Beyond Pesticides is championing a new effort to create national protection for bees and insect pollinators. The proposed bill comes after 50,000 bees died in an Oregon parking lot last month, due to application of neonicotinoid pesticides. Read their call to action, contact your congressperson, and spread the word!
On July 17th, Representatives John Conyers (D-MI) and Earl Blumenauer (D- OR) introduced H.R. 2692, the Save America’s Pollinators Act, calling for the suspension of neonicotinoids, a class of systemic pesticides that are killing bees.
Tell your Representative to save America’s pollinators!
The United States is lagging behind our European neighbors when it comes to the protection of pollinator health. Earlier this year, the EU announced a two-year suspension on these bee-killing pesticides. Now its time for the U.S. to act.
The Save America’s Pollinators Act would suspend the use of neonicotinoid pesticides until a full review of scientific evidence and a field study demonstrates no harmful impacts to pollinators.
The systemic residues of these pesticides not only contaminate pollen, nectar, and the wider environment, but have repeatedly been identified as highly toxic to honey bees.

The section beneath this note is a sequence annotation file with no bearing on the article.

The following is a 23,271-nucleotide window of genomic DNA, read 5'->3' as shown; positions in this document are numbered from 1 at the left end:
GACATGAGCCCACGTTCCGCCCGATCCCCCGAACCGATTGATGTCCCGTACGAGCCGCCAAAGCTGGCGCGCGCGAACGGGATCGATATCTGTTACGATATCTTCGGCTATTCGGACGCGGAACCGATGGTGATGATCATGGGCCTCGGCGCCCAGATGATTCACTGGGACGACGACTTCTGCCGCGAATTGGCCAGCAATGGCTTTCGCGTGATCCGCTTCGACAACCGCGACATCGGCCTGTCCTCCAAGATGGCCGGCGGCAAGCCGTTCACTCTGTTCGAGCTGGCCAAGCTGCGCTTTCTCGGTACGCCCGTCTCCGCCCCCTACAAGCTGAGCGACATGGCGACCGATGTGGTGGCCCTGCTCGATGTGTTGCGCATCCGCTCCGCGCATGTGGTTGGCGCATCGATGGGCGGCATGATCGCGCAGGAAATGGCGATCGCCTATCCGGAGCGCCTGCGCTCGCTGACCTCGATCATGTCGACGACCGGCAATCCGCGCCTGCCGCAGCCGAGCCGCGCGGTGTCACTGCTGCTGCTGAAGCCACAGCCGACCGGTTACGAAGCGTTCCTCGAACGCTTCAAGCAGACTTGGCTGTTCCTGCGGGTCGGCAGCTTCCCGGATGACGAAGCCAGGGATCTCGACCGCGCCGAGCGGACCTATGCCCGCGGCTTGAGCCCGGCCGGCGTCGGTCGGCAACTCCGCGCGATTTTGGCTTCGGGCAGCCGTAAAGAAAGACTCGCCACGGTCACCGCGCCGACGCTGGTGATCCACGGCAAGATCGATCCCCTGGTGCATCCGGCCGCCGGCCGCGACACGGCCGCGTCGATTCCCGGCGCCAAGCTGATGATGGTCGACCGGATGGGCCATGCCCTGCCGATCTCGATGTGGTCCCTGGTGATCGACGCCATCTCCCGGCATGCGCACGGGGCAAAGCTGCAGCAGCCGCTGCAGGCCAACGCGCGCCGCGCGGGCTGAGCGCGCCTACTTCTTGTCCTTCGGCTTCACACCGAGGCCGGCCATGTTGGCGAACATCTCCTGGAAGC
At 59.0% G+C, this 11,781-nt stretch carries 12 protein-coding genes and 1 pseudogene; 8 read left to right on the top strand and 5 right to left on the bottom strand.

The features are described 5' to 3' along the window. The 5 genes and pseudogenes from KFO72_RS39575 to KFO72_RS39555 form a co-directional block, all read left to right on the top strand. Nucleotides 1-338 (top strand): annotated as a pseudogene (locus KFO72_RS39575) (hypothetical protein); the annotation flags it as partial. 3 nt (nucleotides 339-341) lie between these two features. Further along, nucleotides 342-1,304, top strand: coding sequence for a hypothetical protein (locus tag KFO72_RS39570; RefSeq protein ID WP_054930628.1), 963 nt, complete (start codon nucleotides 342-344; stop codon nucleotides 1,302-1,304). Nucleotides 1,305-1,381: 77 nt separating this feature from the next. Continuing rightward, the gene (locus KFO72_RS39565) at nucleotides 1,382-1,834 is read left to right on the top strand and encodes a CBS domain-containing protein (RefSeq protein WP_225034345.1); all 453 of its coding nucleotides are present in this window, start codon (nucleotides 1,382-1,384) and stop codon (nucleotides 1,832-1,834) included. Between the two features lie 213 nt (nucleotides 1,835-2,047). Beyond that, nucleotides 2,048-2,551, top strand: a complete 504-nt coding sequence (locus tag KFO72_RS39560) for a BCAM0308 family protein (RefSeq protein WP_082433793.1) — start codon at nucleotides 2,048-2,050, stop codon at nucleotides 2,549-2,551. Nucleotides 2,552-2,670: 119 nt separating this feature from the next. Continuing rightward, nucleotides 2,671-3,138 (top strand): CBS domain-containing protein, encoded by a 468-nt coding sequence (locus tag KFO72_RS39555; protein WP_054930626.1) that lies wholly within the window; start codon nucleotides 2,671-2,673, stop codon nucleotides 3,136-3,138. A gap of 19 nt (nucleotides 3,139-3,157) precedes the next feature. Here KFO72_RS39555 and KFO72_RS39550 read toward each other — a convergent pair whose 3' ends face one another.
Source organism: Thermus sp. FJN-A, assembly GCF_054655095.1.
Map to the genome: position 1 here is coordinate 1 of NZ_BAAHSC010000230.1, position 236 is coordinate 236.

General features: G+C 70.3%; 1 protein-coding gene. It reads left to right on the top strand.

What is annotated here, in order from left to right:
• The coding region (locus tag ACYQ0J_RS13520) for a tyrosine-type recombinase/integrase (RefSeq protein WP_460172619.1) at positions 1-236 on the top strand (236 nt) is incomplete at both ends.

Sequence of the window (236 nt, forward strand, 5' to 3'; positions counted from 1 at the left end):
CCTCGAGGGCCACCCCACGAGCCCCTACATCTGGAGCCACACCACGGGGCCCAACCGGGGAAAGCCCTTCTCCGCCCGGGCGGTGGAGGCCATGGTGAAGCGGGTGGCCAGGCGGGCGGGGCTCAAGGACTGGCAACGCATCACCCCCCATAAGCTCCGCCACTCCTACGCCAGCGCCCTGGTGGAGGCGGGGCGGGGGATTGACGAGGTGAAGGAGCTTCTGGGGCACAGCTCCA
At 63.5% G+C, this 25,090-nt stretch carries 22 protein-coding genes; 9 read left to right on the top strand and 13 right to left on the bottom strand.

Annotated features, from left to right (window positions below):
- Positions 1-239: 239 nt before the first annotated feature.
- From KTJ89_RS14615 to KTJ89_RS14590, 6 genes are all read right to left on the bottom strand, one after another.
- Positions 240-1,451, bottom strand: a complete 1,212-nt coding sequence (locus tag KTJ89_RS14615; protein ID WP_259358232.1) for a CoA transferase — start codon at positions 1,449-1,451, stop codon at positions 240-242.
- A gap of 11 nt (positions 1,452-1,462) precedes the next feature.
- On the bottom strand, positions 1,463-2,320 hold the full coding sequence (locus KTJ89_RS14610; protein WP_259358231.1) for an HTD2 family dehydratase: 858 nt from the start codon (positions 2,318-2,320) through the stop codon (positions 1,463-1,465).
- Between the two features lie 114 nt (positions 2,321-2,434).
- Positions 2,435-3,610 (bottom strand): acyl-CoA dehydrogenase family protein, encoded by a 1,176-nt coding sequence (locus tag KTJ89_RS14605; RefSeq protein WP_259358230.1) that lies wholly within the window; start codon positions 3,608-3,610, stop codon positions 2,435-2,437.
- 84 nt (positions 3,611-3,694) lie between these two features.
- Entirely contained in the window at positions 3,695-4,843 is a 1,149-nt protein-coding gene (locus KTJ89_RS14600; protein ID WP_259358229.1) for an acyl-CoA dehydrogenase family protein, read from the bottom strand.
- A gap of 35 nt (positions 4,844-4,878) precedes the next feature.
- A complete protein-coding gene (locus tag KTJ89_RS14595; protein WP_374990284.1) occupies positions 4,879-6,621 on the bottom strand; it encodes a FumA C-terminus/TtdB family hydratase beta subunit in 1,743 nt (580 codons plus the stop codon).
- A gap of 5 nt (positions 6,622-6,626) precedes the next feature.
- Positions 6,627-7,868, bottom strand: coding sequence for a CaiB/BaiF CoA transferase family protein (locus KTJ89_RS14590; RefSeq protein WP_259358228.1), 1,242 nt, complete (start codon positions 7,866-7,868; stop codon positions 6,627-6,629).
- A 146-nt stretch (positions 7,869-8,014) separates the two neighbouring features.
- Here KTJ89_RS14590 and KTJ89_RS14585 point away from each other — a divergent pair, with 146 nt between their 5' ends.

With one in three bites of food reliant on bees and other beneficial species for pollination, the decline of honey bees and other pollinators demands swift action. Mounting scientific evidence, along with unprecedented annual colony losses at 40 to 90 percent this year, demonstrate the impacts that these pesticides are having on these fragile species.
Let’s BEE Protective and support a shift away from the use of these toxic chemicals by encouraging organic methods and sustainable land management practices in your home, campus, or community.
Take action to protect America’s pollinators now!
The earth–and it’s humans–need bees. Our food source depends on them. And harmful pesticides are killing them off. It’s so important to stop this practice. Thanks for your support.
Common sense demands quick action.
what do you and your children eat?